The opinion of the court was delivered by: J. CURTIS JOYNER
This civil matter has been brought before the Court by motion of the defendant, Southeastern Pennsylvania Transportation Authority (SEPTA). SEPTA is seeking an order dismissing Counts I-IV of the plaintiff's complaint, or in the alternative, an order awarding it summary judgment as to Counts I-IV of the complaint. Further, SEPTA has moved for a more definitive statement under Fed. R. Civ. P. 12(e) as to Count V of the plaintiff's complaint. For the reasons that follow, SEPTA's motion is granted in part and denied in part.
On April 17, 1985, the plaintiff, Edna Frazier, was a passenger on a SEPTA bus that stopped suddenly in the middle of a city block. Ms. Frazier subsequently initiated a personal injury claim against SEPTA seeking damages for injuries allegedly sustained as a result of the incident. During the course of this litigation, according to the complaint, SEPTA utilized video and other surveillance equipment to monitor Ms. Frazier's actions. Ms. Frazier alleges that she suffered emotional distress as a result of defendant SEPTA's conduct. Accordingly, she filed a second complaint in the Court of Common Pleas raising causes of action in intentional and negligent infliction of emotional distress and fraud and deceit, as well as a count seeking punitive damages.
SEPTA thereafter filed a preliminary objection seeking to dismiss Ms. Frazier's action on the theory that SEPTA, as an agency of the Commonwealth of Pennsylvania, was entitled to an immunity from suit under 42 Pa. Cons. Stat. Ann. §§ 8521-8522 (West 1982 & Supp. 1994). Ms. Frazier responded by asserting that under Pennsylvania pleading practice the defense of sovereign immunity can only be raised by answer and new matter and not by preliminary objection. In the alternative, Ms. Frazier argued that SEPTA was not entitled to immunity from suit. On July 13, 1994, the Court of Common Pleas issued an order granting Ms. Frazier's preliminary objections and overruling SEPTA's preliminary objections.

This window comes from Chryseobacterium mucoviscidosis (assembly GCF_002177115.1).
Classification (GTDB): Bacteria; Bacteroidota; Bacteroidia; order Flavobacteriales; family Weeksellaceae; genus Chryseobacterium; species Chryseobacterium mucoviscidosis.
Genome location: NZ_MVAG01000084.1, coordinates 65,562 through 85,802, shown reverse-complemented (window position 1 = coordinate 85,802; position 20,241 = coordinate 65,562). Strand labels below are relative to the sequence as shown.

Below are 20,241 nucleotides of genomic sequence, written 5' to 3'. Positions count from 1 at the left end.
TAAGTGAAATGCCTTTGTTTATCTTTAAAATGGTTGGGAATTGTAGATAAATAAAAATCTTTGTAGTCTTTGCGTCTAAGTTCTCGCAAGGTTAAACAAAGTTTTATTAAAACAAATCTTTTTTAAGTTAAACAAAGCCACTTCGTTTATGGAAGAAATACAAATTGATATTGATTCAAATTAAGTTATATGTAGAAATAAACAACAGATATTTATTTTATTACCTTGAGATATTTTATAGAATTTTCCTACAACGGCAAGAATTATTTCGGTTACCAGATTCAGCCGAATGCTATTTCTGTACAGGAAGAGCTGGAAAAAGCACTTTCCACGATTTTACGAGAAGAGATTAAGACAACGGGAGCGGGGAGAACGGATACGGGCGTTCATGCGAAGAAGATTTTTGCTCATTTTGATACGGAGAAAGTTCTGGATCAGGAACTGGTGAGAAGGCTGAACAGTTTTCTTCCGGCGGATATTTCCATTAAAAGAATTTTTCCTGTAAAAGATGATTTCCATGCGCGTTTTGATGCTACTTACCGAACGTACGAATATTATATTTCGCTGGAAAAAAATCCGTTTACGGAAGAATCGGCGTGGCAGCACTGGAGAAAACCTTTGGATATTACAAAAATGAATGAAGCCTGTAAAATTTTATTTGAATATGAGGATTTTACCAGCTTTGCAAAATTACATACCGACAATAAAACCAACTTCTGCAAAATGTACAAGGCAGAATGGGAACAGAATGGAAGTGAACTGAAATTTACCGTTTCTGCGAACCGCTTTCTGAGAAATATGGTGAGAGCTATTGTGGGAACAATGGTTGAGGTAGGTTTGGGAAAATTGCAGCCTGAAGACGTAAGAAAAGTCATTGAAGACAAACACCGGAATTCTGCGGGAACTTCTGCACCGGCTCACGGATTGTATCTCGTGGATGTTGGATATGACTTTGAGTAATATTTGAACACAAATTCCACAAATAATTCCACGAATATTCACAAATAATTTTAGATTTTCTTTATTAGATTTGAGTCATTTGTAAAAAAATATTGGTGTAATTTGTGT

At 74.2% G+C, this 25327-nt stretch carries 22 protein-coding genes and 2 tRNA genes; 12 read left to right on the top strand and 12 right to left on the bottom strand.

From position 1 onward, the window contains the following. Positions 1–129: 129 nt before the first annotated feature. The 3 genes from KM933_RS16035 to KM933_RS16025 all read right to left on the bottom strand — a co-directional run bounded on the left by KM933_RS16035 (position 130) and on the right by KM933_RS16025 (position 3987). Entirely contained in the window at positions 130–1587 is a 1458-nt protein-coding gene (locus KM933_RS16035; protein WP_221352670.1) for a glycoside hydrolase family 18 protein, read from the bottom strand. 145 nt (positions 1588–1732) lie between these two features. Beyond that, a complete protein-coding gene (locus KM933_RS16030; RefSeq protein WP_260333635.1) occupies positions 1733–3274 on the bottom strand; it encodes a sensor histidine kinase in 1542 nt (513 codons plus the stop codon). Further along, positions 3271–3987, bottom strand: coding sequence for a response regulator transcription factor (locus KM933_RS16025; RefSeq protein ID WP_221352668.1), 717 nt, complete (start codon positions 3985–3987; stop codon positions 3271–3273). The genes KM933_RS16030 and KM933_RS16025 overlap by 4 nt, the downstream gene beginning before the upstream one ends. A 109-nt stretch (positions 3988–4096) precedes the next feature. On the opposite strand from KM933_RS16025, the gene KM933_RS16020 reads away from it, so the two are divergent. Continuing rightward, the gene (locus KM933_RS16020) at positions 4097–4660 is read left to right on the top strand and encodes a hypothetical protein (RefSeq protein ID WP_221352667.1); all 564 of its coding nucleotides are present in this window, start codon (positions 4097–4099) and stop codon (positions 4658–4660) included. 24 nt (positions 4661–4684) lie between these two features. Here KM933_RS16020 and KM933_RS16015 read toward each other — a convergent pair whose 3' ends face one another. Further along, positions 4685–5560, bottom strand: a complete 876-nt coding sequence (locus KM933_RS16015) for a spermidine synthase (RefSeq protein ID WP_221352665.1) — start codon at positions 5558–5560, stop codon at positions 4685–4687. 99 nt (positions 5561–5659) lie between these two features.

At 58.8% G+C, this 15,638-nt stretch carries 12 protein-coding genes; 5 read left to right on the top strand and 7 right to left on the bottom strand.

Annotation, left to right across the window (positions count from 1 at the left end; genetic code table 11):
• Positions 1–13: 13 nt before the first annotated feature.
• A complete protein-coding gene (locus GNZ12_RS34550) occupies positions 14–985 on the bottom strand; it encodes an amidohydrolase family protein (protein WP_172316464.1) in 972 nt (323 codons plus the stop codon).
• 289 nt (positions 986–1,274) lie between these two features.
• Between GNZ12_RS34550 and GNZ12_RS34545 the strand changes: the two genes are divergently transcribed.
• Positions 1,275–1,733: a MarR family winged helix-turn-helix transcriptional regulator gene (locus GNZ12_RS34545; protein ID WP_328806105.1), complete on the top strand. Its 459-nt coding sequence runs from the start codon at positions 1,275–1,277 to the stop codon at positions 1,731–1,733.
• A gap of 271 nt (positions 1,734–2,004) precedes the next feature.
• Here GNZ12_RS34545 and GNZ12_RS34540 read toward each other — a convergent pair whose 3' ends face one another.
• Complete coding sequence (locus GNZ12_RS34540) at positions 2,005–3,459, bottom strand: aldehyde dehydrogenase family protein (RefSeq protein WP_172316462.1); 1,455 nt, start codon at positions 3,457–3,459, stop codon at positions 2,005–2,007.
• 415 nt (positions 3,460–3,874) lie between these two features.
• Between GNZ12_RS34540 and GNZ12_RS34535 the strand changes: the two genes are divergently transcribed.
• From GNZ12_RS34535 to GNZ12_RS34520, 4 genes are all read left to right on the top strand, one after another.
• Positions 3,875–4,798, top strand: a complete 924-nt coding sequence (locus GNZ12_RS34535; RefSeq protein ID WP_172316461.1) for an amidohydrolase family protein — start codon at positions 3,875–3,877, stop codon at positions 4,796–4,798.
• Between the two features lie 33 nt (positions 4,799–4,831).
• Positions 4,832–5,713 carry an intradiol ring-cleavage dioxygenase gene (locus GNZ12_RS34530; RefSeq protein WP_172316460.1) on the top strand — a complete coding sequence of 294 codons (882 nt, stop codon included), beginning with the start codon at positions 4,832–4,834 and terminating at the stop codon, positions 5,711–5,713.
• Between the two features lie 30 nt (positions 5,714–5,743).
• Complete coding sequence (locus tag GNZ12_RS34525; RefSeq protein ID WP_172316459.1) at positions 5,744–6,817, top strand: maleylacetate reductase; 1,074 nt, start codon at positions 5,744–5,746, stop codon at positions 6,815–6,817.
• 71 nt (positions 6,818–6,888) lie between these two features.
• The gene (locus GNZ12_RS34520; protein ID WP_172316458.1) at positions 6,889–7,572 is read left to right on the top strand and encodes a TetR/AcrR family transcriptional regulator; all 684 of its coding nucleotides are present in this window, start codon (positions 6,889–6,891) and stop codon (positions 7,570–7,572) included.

SEPTA now brings this motion and asks this Court to dismiss Ms. Frazier's common law claims on the grounds that SEPTA is immune from suit under the Pennsylvania's sovereign immunity statute. Accordingly, SEPTA argues that Ms. Frazier's amended complaint fails to state a claim upon which relief can be granted. Additionally, SEPTA submits that Ms. Frazier should be required to file a more definite statement of her section 1983 claim. Because we conclude that SEPTA is not barred from raising the immunity defense, and that the immunity statute entitles SEPTA to an immunity from suit, we will dismiss the four counts law claims pleaded in Ms. Frazier's complaint. But since we also conclude that Ms. Frazier's civil rights claim has been pleaded in accordance with the Federal Rules of Civil Procedure, we will deny SEPTA's motion for a more definitive statement.
A. Standards Applicable to a Rule 12(b)(6) Motion
In considering a motion to dismiss pursuant to Rule 12 (b)(6), the complaint's allegations must be construed favorably to the pleader. The court must accept as true all of the plaintiff's factual allegations and draw from them all reasonable inferences. Schrob v. Catterson, 948 F.2d 1402, 1405 (3d Cir. 1991)(citations omitted). Thus, a court will grant a Rule 12(b)(6) motion only if there are no set of facts under which the non-moving party can prevail. Markowitz v. Northeast Land Co., 906 F.2d 100, 103 (3d Cir. 1990). Further, a complaint may be dismissed pursuant to Rule 12(b)(6) where the defendant contends that under the facts alleged he is entitled to immunity, even though immunity is generally characterized as an affirmative defense. Jordan v. Fox, Rothschild, O'Brien & Frankel, 787 F. Supp. 471, 480 (E.D. Pa. 1992), vacated on other grounds, 20 F.3d 1250 (3d Cir. 1994). With these principles in mind, the Court turns to the substance of SEPTA's motion.
Ms. Frazier argues that principles of issue preclusion bar SEPTA from raising the defense of sovereign immunity, since the Court of Common Pleas decided the issue when it overruled SEPTA's preliminary objections. Issue preclusion, or collateral estoppel, is a court-created rule that is intended to weed out issues previously litigated. Thus, issue preclusion serves to foreclose the "relitigation of all matters that were actually and necessarily determined in a prior suit." Purter v. Heckler, 771 F.2d 682, 689 n.5 (3d Cir. 1985) (citation omitted). In order for issue preclusion to apply, therefore, the issue raised in the prior proceeding must have been decided on the merits. Nelson v. Howard, 810 F. Supp. 161, 163 (E.D. Pa. 1992)("It is fundamental that in order for a claim to be barred by collateral estoppel there must have been a prior final judgment on the merits of the claim."). Accordingly, under Pennsylvania law, issue preclusion will bar the relitigation of an issue as long as (1) the issue was actually litigated; (2) the issue was determined by a valid and final judgment; and (3) the determination was essential to the judgment. O'Leary v. Liberty Mut. Ins. Co., 923 F.2d 1062, 1065-66 (3d Cir. 1991)(citing Restatement (Second) of Judgments § 27 (1982); Clark v. Troutman, 509 Pa. 336, 340, 502 A.2d 137, 139 (1985)).